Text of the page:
Sometimes I am reminded that family historians can make assumptions that others understand what we mean when we refer to records and archives.
I was talking to a man at a bar recently and with a drink in hand he asked me to educate him a bit about this genealogy pastime of mine.
It was when I had got to the bit where I was explaining about records and how they are kept in archives and other repositories and he said to me:
“So when you go to one of these libraries, how do you know if they have the records that you are looking for?”
That was when I realised that, in his mind, he saw an archive as just a sort of library, with loads of dusty records sitting on the shelves just waiting for us to go in browse a little and then find our ancestors within the files.
Notwithstanding that some archives share a building with a library (I am thinking of Portsmouth and Birmingham to name just two) I had to explain that they were really very different beasts. It is complicated by some major libraries having collections of records that are relevant to our ancestor research – the likes of universities, the British Library and so on – but generally a library and an archive are not the same thing.
This conversation reminded me of something I had read in Chapter 9 of Tracing Your Pre-Victorian Ancestors by John Wintrip. His explanation is that:
‘Archives resemble retail catalogue showrooms, in which customers use a catalogue to identify the items they require, which are then fetched from storage areas by members of staff.’
I so loved the analogy of browsing a sort of genealogical Argos where we select a record collection in which to research our ancestors. Inevitably I used it in my conversation and immediately saw a realisation cross the face of my friend at the bar.
I gave him an example of a recent visit I made to The National Archives. I used the Discovery catalogue to look for a particular person, whom I was researching, and found that TNA held his 1919 divorce papers. I was able to select it from the online catalogue, book myself a seat at a table in the reading room and then wait for the archive staff to bring the file of documents to be collected from the locker.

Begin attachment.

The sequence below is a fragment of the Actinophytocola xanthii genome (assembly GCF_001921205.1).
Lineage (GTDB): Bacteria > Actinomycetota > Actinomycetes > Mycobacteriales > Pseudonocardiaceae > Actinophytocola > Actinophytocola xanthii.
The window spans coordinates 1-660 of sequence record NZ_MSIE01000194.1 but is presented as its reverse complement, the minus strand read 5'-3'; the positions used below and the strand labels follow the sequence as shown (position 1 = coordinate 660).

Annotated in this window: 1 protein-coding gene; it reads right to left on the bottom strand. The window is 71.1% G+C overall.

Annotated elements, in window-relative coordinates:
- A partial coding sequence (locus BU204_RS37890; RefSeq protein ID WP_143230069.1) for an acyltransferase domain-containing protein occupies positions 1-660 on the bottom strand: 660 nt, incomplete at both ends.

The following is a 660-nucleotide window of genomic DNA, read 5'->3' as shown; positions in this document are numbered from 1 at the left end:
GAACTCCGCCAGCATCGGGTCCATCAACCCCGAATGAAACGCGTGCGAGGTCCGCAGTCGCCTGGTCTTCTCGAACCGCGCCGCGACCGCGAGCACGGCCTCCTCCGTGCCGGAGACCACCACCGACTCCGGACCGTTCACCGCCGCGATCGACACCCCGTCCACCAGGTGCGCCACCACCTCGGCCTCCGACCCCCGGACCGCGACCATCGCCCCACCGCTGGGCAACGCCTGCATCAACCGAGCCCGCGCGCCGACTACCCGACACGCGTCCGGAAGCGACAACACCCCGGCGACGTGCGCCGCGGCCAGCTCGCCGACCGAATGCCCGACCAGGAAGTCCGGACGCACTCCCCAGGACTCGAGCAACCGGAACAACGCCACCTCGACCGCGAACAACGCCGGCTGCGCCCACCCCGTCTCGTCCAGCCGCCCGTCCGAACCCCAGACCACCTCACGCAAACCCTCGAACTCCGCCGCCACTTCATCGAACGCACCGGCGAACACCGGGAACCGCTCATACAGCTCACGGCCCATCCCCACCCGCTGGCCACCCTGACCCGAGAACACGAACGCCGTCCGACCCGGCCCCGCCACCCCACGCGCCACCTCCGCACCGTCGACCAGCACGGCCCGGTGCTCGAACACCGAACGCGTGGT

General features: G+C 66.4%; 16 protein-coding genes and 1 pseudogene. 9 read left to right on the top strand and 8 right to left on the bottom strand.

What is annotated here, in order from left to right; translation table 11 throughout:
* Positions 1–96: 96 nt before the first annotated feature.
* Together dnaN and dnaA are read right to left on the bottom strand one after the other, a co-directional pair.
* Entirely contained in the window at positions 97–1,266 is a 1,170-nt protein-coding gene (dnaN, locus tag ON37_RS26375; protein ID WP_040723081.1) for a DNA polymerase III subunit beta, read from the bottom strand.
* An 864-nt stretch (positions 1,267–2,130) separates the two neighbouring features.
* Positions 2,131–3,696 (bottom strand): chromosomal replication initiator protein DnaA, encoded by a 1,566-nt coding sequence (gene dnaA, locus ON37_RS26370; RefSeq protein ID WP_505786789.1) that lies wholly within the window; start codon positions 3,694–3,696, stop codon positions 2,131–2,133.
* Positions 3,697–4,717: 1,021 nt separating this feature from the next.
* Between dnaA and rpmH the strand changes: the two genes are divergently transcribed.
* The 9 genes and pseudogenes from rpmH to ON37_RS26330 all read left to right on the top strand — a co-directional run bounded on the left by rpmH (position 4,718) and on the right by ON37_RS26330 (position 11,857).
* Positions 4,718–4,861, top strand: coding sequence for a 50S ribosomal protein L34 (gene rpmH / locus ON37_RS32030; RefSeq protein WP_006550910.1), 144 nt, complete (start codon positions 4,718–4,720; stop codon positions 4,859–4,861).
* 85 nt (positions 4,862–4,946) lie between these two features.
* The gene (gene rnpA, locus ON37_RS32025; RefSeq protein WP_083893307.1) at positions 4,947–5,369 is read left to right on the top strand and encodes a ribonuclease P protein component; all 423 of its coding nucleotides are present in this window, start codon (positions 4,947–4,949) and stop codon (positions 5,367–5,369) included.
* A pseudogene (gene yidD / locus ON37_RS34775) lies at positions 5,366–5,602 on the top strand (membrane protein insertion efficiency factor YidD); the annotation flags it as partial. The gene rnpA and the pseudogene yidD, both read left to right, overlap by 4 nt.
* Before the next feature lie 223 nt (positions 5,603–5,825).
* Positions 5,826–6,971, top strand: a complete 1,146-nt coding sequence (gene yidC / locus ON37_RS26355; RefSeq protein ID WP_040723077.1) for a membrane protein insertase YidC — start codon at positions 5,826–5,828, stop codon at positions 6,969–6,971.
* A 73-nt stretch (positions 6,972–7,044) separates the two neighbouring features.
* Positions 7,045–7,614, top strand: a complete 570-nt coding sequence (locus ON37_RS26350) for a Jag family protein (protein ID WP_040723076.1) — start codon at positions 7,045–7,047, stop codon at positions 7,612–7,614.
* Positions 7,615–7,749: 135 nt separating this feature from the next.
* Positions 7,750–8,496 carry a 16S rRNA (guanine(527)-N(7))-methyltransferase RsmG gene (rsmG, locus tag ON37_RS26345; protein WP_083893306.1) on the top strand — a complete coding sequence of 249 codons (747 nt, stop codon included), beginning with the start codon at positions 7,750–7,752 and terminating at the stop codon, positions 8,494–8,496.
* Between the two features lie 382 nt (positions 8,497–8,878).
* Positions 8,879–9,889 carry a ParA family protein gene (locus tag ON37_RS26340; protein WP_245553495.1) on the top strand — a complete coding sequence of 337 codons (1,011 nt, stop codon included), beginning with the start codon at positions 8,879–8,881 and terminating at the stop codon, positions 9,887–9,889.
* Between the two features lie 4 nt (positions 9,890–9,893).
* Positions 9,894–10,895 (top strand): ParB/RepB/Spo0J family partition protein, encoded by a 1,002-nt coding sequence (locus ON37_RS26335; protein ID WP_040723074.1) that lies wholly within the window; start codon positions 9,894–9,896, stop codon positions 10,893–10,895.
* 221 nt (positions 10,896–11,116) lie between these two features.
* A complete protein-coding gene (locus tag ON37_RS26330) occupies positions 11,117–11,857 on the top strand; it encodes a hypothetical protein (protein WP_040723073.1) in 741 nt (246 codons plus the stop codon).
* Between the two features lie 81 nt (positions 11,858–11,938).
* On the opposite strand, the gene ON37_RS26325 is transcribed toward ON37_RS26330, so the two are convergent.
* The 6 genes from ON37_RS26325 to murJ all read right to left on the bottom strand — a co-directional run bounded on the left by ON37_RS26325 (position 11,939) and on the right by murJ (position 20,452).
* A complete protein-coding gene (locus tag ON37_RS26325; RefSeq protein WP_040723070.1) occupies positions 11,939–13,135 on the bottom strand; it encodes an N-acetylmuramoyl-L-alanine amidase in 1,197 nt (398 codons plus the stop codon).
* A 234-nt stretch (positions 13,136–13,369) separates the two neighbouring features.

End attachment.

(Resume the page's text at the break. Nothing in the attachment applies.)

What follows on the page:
By now examining the bundle of papers I was able to understand that my subject had been divorced by his wife as he would not return home to her after fighting at the Somme in the First World War. Who knows the exact human details of the case, but the court ordered him to return to her or his marriage would be legally ended. The result was that he refused and so they were divorced; but happily they remarried at a much later date.
By also ordering up his service papers I discovered that, as he waited to be demobbed, he was being treated for depression as a result of his experiences in the war.
So my drinking acquaintance now understood that it was not simply a case of browsing down the shelves of a library, where all the books are arranged alphabetically by subject to find what we required, but that records were catalogued by reference in an archive and that we order up what we want from the strong rooms in which they are held.
The subject of how archives reference those records in their catalogue is another matter altogether. If you want to learn more then you could do a lot worse than reading the chapter on Archives in Tracing Your Pre-Victorian Ancestors by John Wintrip.
Disclosure: Compensated affiliate links used above